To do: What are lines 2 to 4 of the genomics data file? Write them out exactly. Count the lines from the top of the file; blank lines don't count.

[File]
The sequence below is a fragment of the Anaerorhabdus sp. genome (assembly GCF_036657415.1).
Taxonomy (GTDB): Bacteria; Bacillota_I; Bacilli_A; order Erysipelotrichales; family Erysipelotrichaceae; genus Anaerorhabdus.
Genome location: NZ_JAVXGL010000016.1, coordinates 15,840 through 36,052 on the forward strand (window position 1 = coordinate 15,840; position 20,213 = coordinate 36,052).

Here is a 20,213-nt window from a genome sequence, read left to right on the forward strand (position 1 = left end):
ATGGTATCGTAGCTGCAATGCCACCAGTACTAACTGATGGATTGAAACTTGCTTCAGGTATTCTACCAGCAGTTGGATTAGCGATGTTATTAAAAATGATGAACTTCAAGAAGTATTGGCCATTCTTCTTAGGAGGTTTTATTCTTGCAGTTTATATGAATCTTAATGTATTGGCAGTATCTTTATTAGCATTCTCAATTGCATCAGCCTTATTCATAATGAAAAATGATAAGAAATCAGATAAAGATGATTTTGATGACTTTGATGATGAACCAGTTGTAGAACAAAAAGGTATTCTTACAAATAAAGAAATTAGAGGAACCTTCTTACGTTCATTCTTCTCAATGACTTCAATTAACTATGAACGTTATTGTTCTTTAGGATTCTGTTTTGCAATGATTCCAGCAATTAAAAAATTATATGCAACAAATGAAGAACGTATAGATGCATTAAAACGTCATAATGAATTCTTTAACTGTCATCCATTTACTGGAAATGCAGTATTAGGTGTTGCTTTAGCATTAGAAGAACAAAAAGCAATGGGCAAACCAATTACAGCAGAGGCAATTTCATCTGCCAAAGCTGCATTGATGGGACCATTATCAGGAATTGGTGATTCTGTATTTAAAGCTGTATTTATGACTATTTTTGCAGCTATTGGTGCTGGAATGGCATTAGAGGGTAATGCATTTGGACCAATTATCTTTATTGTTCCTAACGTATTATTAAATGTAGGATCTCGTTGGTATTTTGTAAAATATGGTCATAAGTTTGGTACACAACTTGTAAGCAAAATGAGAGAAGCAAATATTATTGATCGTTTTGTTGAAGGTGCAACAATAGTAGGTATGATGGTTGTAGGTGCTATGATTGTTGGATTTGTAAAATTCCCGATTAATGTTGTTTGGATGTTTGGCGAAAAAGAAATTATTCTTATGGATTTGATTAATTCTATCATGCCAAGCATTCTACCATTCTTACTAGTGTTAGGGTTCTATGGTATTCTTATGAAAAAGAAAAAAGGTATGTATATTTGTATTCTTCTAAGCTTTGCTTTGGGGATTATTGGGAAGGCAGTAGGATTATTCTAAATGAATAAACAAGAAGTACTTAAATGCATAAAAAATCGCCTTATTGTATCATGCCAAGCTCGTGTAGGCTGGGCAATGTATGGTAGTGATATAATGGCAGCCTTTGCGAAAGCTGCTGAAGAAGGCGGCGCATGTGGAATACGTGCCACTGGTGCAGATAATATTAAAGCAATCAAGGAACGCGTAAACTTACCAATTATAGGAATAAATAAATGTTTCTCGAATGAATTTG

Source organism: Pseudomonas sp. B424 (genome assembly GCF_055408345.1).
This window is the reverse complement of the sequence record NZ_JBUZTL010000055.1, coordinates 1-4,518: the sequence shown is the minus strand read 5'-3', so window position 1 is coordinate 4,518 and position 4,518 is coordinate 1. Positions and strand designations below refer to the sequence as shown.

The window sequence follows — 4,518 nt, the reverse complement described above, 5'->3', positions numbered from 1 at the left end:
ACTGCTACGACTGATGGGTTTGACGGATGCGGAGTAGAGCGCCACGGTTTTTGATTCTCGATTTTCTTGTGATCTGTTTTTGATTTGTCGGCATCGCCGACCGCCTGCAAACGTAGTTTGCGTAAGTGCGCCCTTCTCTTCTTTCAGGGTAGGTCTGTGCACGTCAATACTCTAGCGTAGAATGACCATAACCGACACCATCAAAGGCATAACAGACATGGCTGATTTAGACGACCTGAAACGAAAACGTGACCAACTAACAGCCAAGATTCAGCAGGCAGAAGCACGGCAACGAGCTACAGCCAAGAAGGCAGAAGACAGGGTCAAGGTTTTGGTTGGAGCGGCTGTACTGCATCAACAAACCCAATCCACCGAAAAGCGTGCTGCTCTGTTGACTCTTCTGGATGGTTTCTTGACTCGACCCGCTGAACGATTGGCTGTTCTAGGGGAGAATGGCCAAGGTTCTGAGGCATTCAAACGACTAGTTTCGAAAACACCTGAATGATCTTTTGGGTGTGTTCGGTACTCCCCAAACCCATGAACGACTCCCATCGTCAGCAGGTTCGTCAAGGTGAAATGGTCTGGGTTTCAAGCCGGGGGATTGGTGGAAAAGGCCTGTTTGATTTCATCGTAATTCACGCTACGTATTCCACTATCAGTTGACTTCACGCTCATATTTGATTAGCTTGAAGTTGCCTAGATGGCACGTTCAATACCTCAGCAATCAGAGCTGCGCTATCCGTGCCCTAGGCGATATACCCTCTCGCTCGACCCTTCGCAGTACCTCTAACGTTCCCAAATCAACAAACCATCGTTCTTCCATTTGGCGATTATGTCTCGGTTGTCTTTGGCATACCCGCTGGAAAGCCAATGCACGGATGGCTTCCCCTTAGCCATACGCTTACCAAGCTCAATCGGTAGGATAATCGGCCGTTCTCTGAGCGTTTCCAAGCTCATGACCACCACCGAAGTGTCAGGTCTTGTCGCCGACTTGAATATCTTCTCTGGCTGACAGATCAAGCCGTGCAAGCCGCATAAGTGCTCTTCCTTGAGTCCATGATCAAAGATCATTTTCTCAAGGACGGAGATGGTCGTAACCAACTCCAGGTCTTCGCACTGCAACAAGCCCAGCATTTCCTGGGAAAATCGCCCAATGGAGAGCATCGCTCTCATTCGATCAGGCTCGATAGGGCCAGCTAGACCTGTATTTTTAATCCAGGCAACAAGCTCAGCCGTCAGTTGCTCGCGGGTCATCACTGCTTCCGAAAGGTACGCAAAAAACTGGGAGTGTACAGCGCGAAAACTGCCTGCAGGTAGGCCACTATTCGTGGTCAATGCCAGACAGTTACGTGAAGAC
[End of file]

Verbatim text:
Taxonomy (GTDB): Bacteria; Bacillota_I; Bacilli_A; order Erysipelotrichales; family Erysipelotrichaceae; genus Anaerorhabdus.
Genome location: NZ_JAVXGL010000016.1, coordinates 15,840 through 36,052 on the forward strand (window position 1 = coordinate 15,840; position 20,213 = coordinate 36,052).

Here is a 20,213-nt window from a genome sequence, read left to right on the forward strand (position 1 = left end):